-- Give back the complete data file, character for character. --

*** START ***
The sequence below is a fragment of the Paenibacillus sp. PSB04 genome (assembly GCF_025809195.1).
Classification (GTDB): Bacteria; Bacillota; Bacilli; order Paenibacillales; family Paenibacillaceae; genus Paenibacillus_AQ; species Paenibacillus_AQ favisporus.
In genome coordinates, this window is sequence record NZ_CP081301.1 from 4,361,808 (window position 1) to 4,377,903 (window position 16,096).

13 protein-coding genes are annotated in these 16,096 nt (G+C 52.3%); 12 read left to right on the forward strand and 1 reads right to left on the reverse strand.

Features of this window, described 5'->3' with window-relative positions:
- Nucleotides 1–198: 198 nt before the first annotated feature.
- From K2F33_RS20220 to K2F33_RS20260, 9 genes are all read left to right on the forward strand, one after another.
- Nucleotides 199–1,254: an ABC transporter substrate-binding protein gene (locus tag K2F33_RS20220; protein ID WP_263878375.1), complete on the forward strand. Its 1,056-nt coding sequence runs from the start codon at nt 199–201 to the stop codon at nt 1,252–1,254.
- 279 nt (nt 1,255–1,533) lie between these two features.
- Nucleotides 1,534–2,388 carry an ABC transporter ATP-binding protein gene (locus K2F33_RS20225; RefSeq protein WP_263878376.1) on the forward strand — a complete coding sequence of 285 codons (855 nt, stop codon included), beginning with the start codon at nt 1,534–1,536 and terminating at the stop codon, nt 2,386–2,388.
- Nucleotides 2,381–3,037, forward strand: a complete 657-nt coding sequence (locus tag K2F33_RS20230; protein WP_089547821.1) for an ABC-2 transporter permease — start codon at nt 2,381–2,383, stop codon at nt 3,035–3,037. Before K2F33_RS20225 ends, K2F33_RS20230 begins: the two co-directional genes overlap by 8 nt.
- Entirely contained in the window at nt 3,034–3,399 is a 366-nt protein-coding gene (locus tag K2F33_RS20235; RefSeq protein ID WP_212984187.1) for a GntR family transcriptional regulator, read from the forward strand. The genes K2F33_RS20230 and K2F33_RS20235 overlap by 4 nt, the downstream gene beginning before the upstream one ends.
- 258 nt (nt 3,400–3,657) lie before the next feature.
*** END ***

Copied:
The sequence below is a fragment of the Paenibacillus sp. PSB04 genome (assembly GCF_025809195.1).
Classification (GTDB): Bacteria; Bacillota; Bacilli; order Paenibacillales; family Paenibacillaceae; genus Paenibacillus_AQ; species Paenibacillus_AQ favisporus.
In genome coordinates, this window is sequence record NZ_CP081301.1 from 4,361,808 (window position 1) to 4,377,903 (window position 16,096).

13 protein-coding genes are annotated in these 16,096 nt (G+C 52.3%); 12 read left to right on the forward strand and 1 reads right to left on the reverse strand.

Features of this window, described 5'->3' with window-relative positions:
- Nucleotides 1–198: 198 nt before the first annotated feature.
- From K2F33_RS20220 to K2F33_RS20260, 9 genes are all read left to right on the forward strand, one after another.
- Nucleotides 199–1,254: an ABC transporter substrate-binding protein gene (locus tag K2F33_RS20220; protein ID WP_263878375.1), complete on the forward strand. Its 1,056-nt coding sequence runs from the start codon at nt 199–201 to the stop codon at nt 1,252–1,254.
- 279 nt (nt 1,255–1,533) lie between these two features.
- Nucleotides 1,534–2,388 carry an ABC transporter ATP-binding protein gene (locus K2F33_RS20225; RefSeq protein WP_263878376.1) on the forward strand — a complete coding sequence of 285 codons (855 nt, stop codon included), beginning with the start codon at nt 1,534–1,536 and terminating at the stop codon, nt 2,386–2,388.
- Nucleotides 2,381–3,037, forward strand: a complete 657-nt coding sequence (locus tag K2F33_RS20230; protein WP_089547821.1) for an ABC-2 transporter permease — start codon at nt 2,381–2,383, stop codon at nt 3,035–3,037. Before K2F33_RS20225 ends, K2F33_RS20230 begins: the two co-directional genes overlap by 8 nt.
- Entirely contained in the window at nt 3,034–3,399 is a 366-nt protein-coding gene (locus tag K2F33_RS20235; RefSeq protein ID WP_212984187.1) for a GntR family transcriptional regulator, read from the forward strand. The genes K2F33_RS20230 and K2F33_RS20235 overlap by 4 nt, the downstream gene beginning before the upstream one ends.
- 258 nt (nt 3,400–3,657) lie before the next feature.